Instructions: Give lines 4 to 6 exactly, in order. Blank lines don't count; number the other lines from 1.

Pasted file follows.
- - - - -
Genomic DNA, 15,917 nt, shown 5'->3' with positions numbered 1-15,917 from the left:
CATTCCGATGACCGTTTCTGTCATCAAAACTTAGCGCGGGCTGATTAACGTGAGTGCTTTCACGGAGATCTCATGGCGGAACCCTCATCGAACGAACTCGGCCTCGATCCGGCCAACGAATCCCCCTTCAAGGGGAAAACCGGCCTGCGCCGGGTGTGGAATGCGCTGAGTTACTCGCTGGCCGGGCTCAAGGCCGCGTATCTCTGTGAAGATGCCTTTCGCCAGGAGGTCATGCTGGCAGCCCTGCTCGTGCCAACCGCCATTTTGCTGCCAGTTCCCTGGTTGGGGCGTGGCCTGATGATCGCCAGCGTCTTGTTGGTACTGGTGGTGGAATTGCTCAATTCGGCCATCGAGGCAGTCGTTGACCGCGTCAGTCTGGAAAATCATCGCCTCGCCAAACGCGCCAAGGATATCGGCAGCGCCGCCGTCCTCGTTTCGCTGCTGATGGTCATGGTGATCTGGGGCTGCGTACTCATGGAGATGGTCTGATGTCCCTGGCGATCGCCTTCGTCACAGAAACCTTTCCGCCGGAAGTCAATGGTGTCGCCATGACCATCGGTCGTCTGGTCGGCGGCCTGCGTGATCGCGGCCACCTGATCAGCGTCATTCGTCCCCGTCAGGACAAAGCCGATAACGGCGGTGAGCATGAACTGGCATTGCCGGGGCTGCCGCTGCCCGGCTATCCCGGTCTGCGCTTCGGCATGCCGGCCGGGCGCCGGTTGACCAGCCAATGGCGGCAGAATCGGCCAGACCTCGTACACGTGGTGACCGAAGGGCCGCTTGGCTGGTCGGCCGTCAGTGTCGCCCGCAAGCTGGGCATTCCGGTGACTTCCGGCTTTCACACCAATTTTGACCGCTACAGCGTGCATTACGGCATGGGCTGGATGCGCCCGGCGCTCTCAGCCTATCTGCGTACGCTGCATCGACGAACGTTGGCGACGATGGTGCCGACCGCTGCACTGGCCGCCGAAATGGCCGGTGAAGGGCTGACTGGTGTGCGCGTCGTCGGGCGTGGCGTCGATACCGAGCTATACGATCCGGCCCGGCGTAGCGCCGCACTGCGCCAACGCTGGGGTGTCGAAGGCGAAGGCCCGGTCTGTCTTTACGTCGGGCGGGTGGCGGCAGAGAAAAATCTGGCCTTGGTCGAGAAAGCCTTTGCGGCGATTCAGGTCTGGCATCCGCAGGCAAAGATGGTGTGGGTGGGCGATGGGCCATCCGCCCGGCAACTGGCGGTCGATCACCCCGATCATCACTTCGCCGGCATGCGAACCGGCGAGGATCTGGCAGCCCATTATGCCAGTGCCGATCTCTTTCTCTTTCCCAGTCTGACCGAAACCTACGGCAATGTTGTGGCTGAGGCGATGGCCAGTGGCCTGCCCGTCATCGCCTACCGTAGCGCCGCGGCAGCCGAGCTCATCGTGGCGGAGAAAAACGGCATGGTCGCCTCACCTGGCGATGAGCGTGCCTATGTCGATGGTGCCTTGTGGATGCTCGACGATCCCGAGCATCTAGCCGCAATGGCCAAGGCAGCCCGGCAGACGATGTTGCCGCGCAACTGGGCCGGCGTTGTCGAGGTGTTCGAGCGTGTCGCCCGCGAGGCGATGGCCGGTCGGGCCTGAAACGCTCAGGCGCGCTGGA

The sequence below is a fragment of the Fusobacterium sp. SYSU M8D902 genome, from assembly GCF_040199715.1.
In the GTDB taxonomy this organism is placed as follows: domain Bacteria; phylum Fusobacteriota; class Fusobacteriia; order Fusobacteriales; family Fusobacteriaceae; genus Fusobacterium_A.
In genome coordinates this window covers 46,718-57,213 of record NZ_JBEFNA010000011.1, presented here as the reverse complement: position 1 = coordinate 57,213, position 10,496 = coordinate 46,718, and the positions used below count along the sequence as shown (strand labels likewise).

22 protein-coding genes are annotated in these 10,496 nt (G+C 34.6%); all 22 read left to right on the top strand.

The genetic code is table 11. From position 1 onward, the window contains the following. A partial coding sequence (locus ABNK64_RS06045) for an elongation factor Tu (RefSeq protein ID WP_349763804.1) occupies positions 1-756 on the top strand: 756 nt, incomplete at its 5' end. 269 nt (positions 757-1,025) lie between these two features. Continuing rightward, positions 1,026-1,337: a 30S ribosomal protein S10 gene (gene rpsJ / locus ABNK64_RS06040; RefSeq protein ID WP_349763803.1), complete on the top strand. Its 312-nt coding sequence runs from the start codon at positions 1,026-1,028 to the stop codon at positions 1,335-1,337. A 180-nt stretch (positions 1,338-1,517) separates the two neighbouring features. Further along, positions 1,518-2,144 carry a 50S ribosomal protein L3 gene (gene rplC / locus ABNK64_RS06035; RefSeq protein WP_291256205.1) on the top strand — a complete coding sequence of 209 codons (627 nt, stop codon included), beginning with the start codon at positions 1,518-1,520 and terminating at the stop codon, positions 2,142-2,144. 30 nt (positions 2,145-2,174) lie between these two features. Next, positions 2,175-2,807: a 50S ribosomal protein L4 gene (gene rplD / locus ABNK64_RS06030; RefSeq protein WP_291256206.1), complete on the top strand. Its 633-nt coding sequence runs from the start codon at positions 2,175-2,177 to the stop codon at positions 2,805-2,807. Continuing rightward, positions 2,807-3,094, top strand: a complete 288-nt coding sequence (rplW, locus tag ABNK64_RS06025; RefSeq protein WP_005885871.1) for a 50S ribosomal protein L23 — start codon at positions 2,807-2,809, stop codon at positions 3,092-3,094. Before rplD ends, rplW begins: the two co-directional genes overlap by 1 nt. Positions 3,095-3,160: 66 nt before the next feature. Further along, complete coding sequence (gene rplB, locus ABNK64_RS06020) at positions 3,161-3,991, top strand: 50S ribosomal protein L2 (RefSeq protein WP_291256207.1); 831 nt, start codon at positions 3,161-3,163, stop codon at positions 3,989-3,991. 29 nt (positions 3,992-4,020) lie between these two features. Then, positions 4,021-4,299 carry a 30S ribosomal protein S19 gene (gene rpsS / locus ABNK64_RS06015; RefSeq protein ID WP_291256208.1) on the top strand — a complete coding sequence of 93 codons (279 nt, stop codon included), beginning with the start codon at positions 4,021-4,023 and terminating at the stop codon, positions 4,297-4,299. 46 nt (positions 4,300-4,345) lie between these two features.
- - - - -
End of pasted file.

In the GTDB taxonomy this organism is placed as follows: domain Bacteria; phylum Fusobacteriota; class Fusobacteriia; order Fusobacteriales; family Fusobacteriaceae; genus Fusobacterium_A.
In genome coordinates this window covers 46,718-57,213 of record NZ_JBEFNA010000011.1, presented here as the reverse complement: position 1 = coordinate 57,213, position 10,496 = coordinate 46,718, and the positions used below count along the sequence as shown (strand labels likewise).

22 protein-coding genes are annotated in these 10,496 nt (G+C 34.6%); all 22 read left to right on the top strand.